So, now we get to the question: is this a good thing? Isn’t this fragmenting of ourselves completely artificial? Isn’t this insistence on an “outside-in” attitude toward religion just a holdover from the Modern period? Aren’t we just placating the atheistic god of Science, trying to be a science (which we’re clearly not—don’t get me started on the “social sciences”) in a vacuum-sealed world cut off from our essential humanity?

And I would say: “Yes, it’s a good thing,” but with footnotes. Yes, we should check our beliefs at the door (but we should also realize that that’s impossible). Yes, we should insist on critical distance from the text for ourselves and for our students (but we need to have so much patience with students for whom that comes hard). Yes, we should keep the “public” conversations—the papers and the conferences—on the “secular” level (even though secularism doesn’t exist in the way it was originally conceived). And here’s why: that is the only way (that I can think of, anyway) we can all have a place at the table. That’s the only way I, the then-nonbelieving child of a low-church Episcopal priest, could have fallen in love with this field with the help of a Jewish convert professor and a deeply committed Catholic friend (who, incidentally, ended up studying Hinduism, in large part because he didn’t feel able to maintain that critical distance). There needs to be a safe space to talk about how your work informs your faith; but we also need the space in which we talk about the work itself to be safe. It can’t be okay, for example, for Jewish scholars to be the targets of proselytization at conferences. As I see it: for now, at least, secularism is like a language that’s foreign to all of us; but it’s the only language we all speak.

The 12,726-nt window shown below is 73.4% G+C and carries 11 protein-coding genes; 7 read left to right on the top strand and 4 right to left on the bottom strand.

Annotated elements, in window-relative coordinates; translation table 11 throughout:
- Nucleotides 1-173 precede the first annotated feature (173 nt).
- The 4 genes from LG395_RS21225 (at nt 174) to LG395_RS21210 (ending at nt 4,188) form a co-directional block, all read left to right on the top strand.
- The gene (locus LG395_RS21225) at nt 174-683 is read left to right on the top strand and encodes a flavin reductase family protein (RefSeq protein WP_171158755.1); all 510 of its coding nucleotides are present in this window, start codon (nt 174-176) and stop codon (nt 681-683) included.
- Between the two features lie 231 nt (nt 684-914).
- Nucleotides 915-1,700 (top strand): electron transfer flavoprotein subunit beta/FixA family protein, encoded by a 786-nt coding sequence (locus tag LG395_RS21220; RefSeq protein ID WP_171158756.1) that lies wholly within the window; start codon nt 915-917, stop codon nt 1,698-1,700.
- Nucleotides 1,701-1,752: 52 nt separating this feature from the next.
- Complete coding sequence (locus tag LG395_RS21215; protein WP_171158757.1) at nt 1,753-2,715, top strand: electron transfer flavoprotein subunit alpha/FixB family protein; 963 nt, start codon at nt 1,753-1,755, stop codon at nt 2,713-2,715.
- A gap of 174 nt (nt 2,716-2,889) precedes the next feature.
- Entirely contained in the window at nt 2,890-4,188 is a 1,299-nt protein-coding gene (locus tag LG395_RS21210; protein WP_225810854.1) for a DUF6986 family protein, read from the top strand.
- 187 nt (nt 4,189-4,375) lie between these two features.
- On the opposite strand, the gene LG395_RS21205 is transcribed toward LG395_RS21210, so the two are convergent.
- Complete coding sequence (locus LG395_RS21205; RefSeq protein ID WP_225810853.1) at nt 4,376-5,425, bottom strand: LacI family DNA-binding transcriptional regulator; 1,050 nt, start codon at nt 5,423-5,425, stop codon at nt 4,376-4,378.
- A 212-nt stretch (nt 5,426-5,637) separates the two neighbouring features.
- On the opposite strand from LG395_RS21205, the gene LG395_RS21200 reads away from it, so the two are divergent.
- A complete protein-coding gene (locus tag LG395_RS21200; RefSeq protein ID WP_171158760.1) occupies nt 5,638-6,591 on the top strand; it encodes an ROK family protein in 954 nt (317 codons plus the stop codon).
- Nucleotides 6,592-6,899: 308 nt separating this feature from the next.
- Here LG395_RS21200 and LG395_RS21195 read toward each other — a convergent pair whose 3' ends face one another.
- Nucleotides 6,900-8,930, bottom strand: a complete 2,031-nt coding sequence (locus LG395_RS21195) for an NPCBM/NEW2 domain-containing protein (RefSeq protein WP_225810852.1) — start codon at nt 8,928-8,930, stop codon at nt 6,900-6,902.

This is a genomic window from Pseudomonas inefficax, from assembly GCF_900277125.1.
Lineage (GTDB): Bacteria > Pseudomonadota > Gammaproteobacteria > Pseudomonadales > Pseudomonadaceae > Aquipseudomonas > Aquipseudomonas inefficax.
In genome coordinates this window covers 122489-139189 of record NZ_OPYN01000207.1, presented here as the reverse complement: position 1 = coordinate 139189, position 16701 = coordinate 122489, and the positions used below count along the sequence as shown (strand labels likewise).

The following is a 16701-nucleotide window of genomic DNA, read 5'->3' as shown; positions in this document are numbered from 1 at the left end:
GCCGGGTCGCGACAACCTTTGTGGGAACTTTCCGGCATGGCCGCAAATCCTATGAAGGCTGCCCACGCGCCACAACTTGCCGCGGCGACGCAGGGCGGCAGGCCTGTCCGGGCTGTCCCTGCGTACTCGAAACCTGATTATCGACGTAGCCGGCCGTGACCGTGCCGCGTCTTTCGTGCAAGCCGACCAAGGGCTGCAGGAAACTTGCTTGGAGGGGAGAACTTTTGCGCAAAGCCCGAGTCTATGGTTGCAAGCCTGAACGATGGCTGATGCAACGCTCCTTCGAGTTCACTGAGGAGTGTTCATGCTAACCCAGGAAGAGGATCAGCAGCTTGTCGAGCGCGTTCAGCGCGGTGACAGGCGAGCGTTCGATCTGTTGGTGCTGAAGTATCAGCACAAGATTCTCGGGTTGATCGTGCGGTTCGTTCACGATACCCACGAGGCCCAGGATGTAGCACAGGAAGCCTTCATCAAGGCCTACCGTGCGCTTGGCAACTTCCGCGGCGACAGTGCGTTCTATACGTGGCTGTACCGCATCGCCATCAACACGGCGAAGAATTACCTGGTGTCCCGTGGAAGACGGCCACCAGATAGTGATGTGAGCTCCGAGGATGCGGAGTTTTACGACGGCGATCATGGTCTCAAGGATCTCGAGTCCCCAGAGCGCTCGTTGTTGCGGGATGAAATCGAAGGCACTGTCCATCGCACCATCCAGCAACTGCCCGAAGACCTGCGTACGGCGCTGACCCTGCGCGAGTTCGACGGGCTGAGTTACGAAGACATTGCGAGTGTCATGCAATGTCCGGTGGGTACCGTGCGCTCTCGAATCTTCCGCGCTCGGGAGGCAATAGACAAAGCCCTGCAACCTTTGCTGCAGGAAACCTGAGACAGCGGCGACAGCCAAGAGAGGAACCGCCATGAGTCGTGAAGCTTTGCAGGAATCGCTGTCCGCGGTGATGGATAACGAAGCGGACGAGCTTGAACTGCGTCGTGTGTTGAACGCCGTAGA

(That’s what I think these days, anyway. I’d like to know what you think.)

Let’s not blame the teenagers

Yesterday, a colleague in the religion department sent along a link for David Brooks’ most recent New York Times column, “If It Feels Right…”  In it, Brooks discusses the results of a sociological study done of American teenagers and moral decision making.  Brooks is pretty pessimistic about the future of American teenagers and their capacity to make moral decisions; he bluntly calls the study’s findings “depressing.”  But as someone who talks to teenagers everyday about morality, I am more optimistic.  Frankly, I find the study a little unfair and an indictment of American adults, not teens.

It must be noted first that while I am surrounded by teenagers (a fact that I am reminded of daily as I hear Justin Bieber belted out in the hallways), I teach a small subset of that population: I teach at a private, college prep high school of students who have had years of religion classes.  These facts alone will distinguish my students from the average American teen.  But from what I see and hear from my students when they aren’t being careful to impress their religion teacher, their opinions and decisions are not all that atypical.  They still are teenagers, and are not exempt from the pressures of their age or culture, despite their educational background.